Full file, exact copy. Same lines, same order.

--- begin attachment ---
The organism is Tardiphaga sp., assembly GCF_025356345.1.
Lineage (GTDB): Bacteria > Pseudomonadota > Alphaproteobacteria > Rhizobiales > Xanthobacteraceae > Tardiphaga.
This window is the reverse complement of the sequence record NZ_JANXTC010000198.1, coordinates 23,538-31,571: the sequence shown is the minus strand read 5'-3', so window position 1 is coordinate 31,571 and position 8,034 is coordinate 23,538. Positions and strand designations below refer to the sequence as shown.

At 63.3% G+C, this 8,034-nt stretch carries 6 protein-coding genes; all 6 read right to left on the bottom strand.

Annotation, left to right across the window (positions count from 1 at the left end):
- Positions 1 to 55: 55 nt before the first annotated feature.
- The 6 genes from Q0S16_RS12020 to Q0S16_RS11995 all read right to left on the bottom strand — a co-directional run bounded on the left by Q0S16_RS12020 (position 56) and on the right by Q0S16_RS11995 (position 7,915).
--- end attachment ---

The organism is Tardiphaga sp., assembly GCF_025356345.1.
Lineage (GTDB): Bacteria > Pseudomonadota > Alphaproteobacteria > Rhizobiales > Xanthobacteraceae > Tardiphaga.
This window is the reverse complement of the sequence record NZ_JANXTC010000198.1, coordinates 23,538-31,571: the sequence shown is the minus strand read 5'-3', so window position 1 is coordinate 31,571 and position 8,034 is coordinate 23,538. Positions and strand designations below refer to the sequence as shown.

At 63.3% G+C, this 8,034-nt stretch carries 6 protein-coding genes; all 6 read right to left on the bottom strand.

Annotation, left to right across the window (positions count from 1 at the left end):
- Positions 1 to 55: 55 nt before the first annotated feature.
- The 6 genes from Q0S16_RS12020 to Q0S16_RS11995 all read right to left on the bottom strand — a co-directional run bounded on the left by Q0S16_RS12020 (position 56) and on the right by Q0S16_RS11995 (position 7,915).